Summit mom rediscovers cultural food to aid son, start business

Peppery keralan shrimp is a specialty of May Fridel and her spiced-based food company that specializes on flavoring meals with organic spices.

SUMMIT, NJ — Born into a long line of Syrian Christian spice merchants, one Summit woman is transforming the way average Americans eat, cook and think about food.

May Fridel is the founder of Passion for Spices, a company that sells and educates people on cooking with organic spices. She is also the author of “Indian Cuisine Diabetes Cookbook,” which brings the health benefits of basic and exotic subcontinent spices to the kitchen.
Through classes, showcases and partnering with medical agencies such as Atlantic Health System, Passion for Spices makes healthy living accessible to busy people.

Fridel was born in the Indian state of Kerala and moved to America to pursue her career. Before coming to the United States, she studied mathematics and computer science and ultimately earned a master’s degree in both fields and was later hired as an executive in the financial industry.

While Fridel was promoted to a high-ranking position within her company, her hours were long, and she found herself unable to prepare home-cooked meals. This impacted her son, who at the time, was suffering from immune system deficiencies and allergies, she said.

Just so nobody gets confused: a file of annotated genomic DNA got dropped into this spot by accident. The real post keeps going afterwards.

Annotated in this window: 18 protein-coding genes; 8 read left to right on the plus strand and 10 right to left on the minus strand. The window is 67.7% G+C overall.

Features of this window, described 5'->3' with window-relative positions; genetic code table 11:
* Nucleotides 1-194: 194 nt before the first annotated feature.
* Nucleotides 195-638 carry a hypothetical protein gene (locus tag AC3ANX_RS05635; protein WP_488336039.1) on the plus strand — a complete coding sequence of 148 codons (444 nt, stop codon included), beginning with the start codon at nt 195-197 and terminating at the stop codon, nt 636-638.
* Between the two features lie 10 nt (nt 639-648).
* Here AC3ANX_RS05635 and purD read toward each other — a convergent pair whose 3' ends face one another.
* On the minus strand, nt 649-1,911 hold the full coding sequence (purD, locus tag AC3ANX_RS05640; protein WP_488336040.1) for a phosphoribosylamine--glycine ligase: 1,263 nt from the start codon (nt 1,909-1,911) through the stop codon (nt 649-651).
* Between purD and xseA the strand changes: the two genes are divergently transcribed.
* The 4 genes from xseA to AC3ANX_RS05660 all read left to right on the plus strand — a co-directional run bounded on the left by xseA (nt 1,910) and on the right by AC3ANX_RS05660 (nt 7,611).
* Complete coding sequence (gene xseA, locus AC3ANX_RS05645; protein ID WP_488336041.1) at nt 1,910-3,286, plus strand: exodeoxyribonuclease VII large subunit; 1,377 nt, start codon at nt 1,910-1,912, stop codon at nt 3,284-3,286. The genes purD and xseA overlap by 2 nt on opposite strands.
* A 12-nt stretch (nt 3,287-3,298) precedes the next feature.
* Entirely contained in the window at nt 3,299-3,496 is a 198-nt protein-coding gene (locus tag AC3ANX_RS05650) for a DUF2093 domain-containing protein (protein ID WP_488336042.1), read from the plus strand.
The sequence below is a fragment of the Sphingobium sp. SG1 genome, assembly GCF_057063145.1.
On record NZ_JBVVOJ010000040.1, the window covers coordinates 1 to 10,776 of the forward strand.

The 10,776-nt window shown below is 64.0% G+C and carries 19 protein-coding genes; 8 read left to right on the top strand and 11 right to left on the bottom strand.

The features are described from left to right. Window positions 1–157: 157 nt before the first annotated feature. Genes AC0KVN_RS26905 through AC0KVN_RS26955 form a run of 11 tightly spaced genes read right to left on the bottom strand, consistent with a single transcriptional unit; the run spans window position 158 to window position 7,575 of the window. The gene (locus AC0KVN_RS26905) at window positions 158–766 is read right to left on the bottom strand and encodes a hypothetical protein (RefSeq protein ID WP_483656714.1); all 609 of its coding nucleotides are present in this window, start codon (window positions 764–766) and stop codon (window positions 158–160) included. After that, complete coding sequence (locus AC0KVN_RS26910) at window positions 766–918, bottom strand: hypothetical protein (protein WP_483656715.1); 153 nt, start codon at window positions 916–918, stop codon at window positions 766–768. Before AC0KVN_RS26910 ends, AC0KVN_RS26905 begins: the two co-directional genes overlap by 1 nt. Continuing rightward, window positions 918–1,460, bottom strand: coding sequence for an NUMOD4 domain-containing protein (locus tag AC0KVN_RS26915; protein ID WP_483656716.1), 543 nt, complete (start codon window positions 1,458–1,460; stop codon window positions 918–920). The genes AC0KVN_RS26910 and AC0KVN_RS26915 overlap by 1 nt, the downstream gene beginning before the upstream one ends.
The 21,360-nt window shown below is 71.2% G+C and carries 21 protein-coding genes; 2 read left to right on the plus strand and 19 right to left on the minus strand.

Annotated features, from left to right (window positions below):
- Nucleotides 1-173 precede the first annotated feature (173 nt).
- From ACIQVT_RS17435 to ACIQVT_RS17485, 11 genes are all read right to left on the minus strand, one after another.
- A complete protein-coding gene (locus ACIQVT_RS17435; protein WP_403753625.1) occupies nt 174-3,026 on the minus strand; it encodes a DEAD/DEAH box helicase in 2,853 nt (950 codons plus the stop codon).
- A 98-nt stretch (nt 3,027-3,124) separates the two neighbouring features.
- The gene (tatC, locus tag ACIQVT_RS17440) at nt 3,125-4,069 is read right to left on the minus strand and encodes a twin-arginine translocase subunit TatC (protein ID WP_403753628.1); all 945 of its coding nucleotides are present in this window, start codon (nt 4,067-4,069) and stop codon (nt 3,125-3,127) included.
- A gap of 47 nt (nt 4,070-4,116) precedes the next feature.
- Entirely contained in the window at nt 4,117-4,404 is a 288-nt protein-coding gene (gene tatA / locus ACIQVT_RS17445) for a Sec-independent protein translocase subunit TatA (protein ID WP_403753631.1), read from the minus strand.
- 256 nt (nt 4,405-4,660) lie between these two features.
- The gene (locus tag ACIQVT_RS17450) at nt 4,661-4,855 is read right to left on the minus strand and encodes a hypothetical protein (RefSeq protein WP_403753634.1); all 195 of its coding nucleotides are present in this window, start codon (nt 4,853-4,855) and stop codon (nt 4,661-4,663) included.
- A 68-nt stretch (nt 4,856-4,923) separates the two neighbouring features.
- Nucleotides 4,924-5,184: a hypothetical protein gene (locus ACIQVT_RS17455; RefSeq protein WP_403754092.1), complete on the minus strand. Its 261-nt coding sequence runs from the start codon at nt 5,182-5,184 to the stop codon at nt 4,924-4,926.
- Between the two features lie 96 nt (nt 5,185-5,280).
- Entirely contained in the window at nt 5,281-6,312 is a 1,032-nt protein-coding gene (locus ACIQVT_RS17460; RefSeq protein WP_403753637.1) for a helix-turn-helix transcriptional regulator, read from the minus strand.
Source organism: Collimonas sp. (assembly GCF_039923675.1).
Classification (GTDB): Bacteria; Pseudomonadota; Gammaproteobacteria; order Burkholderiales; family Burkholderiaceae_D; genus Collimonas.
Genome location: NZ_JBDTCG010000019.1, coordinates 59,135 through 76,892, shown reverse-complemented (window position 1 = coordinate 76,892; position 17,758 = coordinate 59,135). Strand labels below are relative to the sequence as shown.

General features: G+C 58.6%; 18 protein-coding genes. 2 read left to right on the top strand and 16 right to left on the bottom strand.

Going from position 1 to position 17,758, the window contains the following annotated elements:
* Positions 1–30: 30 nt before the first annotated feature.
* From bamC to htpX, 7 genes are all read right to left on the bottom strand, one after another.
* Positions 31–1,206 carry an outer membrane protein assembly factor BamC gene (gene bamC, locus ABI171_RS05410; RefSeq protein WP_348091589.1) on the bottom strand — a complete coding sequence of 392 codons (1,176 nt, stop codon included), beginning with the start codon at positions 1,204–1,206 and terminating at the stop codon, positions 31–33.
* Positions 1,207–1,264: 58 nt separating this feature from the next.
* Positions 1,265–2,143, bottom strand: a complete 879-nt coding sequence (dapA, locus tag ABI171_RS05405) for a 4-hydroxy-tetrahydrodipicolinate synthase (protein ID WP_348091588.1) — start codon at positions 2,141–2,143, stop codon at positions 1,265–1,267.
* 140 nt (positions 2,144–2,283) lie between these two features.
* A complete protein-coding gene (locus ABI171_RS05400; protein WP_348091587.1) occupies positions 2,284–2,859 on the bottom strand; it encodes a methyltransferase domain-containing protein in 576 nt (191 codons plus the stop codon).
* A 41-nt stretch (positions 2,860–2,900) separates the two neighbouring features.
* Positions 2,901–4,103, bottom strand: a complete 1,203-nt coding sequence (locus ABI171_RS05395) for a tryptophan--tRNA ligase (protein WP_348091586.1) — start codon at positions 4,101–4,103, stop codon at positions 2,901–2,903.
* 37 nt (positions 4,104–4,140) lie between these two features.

“I became caught up in the American way and was buying processed food. But my son made me stop and think, and go back to my roots,” she said. “Growing up in India, my family home cooked and prepared everything. All the food was healthy and fresh, and they cooked with spices and herbs.

“I never had to think about taking antibiotics, and every day my son was taking them,” Fridel recalled. “I knew something was wrong, so I stopped and quit my job.”

May Fridel, second row, on the right, is pictured with couples that took part in the Valentine’s Day themed cooking class.

Introducing healthy cooking to her son has allowed him to live an active lifestyle without relying on antibiotics and medication, Fridel told LocalSource. It was her son’s improved health that sparked a new career path that promotes the spices of cinnamon, cumin, nutmeg, mint, ginger and tumeric, and teaches people simple ways to implement the seasonings in their everyday meals.

The herbs, grown in her backyard garden, are sold wholesale on her website,
“They are not only flavorful, but are good for you,” she said. “Many of these spices have anti- inflammatory and anti-cancer compounds that prevent illness.”

In addition to educating people about what to do with spices, the company hosts a monthly cooking class at the Calvary Episcopal Church in Summit, where attendees prepare a three-course meal with the guidance of a professional chef.

“The mission is very simple. It is to use moderation with sugar, fat, oil and replace those ingredients with more flavor. We also teach steaming and grilling techniques,” she said.

For people that work full time and are too busy to cook homemade meals, Fridel suggests they spend a little extra money to buy fresh meat and seafood.

She also recommends that people buy kitchen gadgets, such as a slow cooker or an Instant Pot, a combination pressure cooker and slow cooker, to simplify meal preparation.

“Instead of going out to eat, invest in those items,” she said.